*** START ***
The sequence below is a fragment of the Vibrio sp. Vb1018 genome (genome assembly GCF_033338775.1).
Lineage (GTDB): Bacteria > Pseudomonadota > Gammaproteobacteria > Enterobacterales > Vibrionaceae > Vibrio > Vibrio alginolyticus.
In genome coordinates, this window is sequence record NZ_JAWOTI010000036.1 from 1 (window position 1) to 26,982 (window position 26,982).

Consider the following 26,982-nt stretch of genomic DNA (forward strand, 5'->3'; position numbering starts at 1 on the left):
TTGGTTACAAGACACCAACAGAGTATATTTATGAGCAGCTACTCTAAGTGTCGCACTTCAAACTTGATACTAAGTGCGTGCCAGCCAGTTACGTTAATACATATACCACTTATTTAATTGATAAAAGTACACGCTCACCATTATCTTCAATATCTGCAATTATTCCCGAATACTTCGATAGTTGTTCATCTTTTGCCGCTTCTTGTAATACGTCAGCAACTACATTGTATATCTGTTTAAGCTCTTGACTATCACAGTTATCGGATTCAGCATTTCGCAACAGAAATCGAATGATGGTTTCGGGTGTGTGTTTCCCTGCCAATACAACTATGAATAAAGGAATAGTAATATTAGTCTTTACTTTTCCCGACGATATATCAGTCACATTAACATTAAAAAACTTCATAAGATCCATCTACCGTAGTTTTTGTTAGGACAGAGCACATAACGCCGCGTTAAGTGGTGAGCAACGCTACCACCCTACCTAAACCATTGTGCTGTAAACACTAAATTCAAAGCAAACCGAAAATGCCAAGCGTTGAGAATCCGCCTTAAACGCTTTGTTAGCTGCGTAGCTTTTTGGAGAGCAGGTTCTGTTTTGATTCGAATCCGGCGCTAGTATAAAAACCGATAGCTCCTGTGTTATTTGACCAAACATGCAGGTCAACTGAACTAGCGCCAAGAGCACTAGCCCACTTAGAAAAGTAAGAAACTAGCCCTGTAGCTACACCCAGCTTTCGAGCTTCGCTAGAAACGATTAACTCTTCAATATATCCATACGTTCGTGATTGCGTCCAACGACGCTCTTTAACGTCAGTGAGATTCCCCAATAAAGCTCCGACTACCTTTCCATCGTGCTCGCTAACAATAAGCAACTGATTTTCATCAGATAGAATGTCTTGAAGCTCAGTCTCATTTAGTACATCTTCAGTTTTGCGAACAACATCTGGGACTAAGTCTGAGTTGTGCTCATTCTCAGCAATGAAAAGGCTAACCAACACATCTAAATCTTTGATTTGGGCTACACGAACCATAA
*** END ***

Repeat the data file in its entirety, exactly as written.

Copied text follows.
The sequence below is a fragment of the Vibrio sp. Vb1018 genome (genome assembly GCF_033338775.1).
Lineage (GTDB): Bacteria > Pseudomonadota > Gammaproteobacteria > Enterobacterales > Vibrionaceae > Vibrio > Vibrio alginolyticus.
In genome coordinates, this window is sequence record NZ_JAWOTI010000036.1 from 1 (window position 1) to 26,982 (window position 26,982).

Consider the following 26,982-nt stretch of genomic DNA (forward strand, 5'->3'; position numbering starts at 1 on the left):
TTGGTTACAAGACACCAACAGAGTATATTTATGAGCAGCTACTCTAAGTGTCGCACTTCAAACTTGATACTAAGTGCGTGCCAGCCAGTTACGTTAATACATATACCACTTATTTAATTGATAAAAGTACACGCTCACCATTATCTTCAATATCTGCAATTATTCCCGAATACTTCGATAGTTGTTCATCTTTTGCCGCTTCTTGTAATACGTCAGCAACTACATTGTATATCTGTTTAAGCTCTTGACTATCACAGTTATCGGATTCAGCATTTCGCAACAGAAATCGAATGATGGTTTCGGGTGTGTGTTTCCCTGCCAATACAACTATGAATAAAGGAATAGTAATATTAGTCTTTACTTTTCCCGACGATATATCAGTCACATTAACATTAAAAAACTTCATAAGATCCATCTACCGTAGTTTTTGTTAGGACAGAGCACATAACGCCGCGTTAAGTGGTGAGCAACGCTACCACCCTACCTAAACCATTGTGCTGTAAACACTAAATTCAAAGCAAACCGAAAATGCCAAGCGTTGAGAATCCGCCTTAAACGCTTTGTTAGCTGCGTAGCTTTTTGGAGAGCAGGTTCTGTTTTGATTCGAATCCGGCGCTAGTATAAAAACCGATAGCTCCTGTGTTATTTGACCAAACATGCAGGTCAACTGAACTAGCGCCAAGAGCACTAGCCCACTTAGAAAAGTAAGAAACTAGCCCTGTAGCTACACCCAGCTTTCGAGCTTCGCTAGAAACGATTAACTCTTCAATATATCCATACGTTCGTGATTGCGTCCAACGACGCTCTTTAACGTCAGTGAGATTCCCCAATAAAGCTCCGACTACCTTTCCATCGTGCTCGCTAACAATAAGCAACTGATTTTCATCAGATAGAATGTCTTGAAGCTCAGTCTCATTTAGTACATCTTCAGTTTTGCGAACAACATCTGGGACTAAGTCTGAGTTGTGCTCATTCTCAGCAATGAAAAGGCTAACCAACACATCTAAATCTTTGATTTGGGCTACACGAACCATAA